in the collection
Program to decipher No Child Left Behind
By Halimah Abdullah
The battle against parental apathy was fought with M&Ms, Beanie Babies, and lots and lots of brainstorming.
Partners in Public Education and Memphis City Schools hope their efforts to train an army of informed and involved parents will spark a revolution.
"We don't care if you meet in schools, churches, community centers ... get the message out and get organized," Charles Renfroe, a program director with PIPE, told a group of roughly 20 parents and counselors Tuesday during a training session at the Martin Luther King Jr. Educational Center.
The increased sense of urgency is sparked by concerns that parents are having a hard time deciphering No Child Left Behind, the Bush administration's signature education reform program. At the four-year mark, community leaders and educators are finding that sometimes the finer points of NCLB get lost in translation.
PIPE, the Memphis schools district and other groups hope a newly created community report card will help make the mandate easier for parents to understand.
On the community report card, which became available online Tuesday, a green light means a school has made "adequate yearly progress" -- sufficient strides toward NCLB goals.
A red light means a school hasn't.
Traditionally, parents get that type of information every fall on the Tennessee Department of Education's Web site. State and federal department of education officials point to easier access to data as proof that parents are better informed under NCLB.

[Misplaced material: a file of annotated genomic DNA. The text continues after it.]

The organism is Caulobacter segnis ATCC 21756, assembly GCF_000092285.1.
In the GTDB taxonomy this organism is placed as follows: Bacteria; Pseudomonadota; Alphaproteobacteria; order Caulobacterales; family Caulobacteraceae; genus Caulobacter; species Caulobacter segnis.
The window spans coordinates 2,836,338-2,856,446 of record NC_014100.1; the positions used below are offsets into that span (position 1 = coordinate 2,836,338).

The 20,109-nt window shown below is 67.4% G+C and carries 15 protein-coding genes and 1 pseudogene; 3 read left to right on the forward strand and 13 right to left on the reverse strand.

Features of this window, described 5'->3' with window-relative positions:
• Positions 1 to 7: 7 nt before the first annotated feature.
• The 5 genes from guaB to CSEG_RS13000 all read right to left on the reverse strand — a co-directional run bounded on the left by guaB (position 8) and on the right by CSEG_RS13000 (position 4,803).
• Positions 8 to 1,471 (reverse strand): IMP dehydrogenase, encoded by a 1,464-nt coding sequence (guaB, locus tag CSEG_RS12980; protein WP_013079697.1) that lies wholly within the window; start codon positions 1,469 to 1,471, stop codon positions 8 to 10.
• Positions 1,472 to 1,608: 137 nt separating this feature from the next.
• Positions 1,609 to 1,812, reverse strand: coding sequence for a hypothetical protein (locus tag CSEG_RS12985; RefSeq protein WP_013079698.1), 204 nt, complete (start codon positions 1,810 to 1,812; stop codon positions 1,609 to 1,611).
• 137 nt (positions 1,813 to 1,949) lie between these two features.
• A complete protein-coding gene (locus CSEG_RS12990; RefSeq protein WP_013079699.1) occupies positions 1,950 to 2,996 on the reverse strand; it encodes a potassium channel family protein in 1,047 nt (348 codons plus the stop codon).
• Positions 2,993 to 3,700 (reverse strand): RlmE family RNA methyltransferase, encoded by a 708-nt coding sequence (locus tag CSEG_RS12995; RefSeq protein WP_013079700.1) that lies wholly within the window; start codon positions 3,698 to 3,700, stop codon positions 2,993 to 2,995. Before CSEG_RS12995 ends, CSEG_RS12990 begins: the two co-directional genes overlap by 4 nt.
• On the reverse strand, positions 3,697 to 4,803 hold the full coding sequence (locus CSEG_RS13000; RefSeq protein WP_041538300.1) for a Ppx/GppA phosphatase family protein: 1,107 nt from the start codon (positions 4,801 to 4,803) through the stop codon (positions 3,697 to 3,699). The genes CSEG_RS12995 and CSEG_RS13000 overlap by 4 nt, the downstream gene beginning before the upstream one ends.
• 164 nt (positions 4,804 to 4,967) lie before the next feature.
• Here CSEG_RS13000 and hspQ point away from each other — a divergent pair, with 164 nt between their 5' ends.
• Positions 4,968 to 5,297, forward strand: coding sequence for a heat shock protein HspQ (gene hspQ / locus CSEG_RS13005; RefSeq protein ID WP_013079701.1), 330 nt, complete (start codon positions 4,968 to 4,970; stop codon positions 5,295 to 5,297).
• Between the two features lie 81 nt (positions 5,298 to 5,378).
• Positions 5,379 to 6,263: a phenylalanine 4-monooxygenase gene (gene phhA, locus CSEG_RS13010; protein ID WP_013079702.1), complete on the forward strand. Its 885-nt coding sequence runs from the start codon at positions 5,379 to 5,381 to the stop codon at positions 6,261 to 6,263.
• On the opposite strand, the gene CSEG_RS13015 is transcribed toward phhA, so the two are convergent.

But there's always room for improvement, they said.
"Is it easy to understand? Absolutely not," said Lana Seivers, the state's education commissioner. "Our job is to boil it down and give parents the tools."
Many parents have said the deluge of state-released schools data, coupled with complex charts and terms like "criterion referenced tests" is intimidating.
Others have a hard time understanding why a school made adequate yearly progress in core subjects like math and reading, but still failed because it didn't meet NCLB attendance goals. Last school year, seven Memphis city schools failed to make adequate yearly progress solely because of attendance.
PIPE officials hope parents will use both sets of report cards to better educate themselves about their child's progress. The community report card will publish several months after the state releases its NCLB figures.
Behind the numbers is a growing realization that "it's really parent energy that counts in making our schools the best in the country," said David Wayne Brown, PIPE's board chairman.
A parent's failure to send a child to school regularly might contribute to that school failing to meet federal attendance targets. Sending a child to school without breakfast might mean the child is sluggish in class and when taking NCLB mandated tests.
District officials said past efforts to involve parents have netted mixed results.
In November, meetings for the five Memphis schools that faced a state takeover under NCLB were sparsely attended. At Geeter Middle School, only five of the roughly 30 attendees raised their hands to show they had children in the school.
The rest were teachers.
In contrast, over the past two weeks, hundreds of parents have filled district auditoriums to protest proposed school closings.
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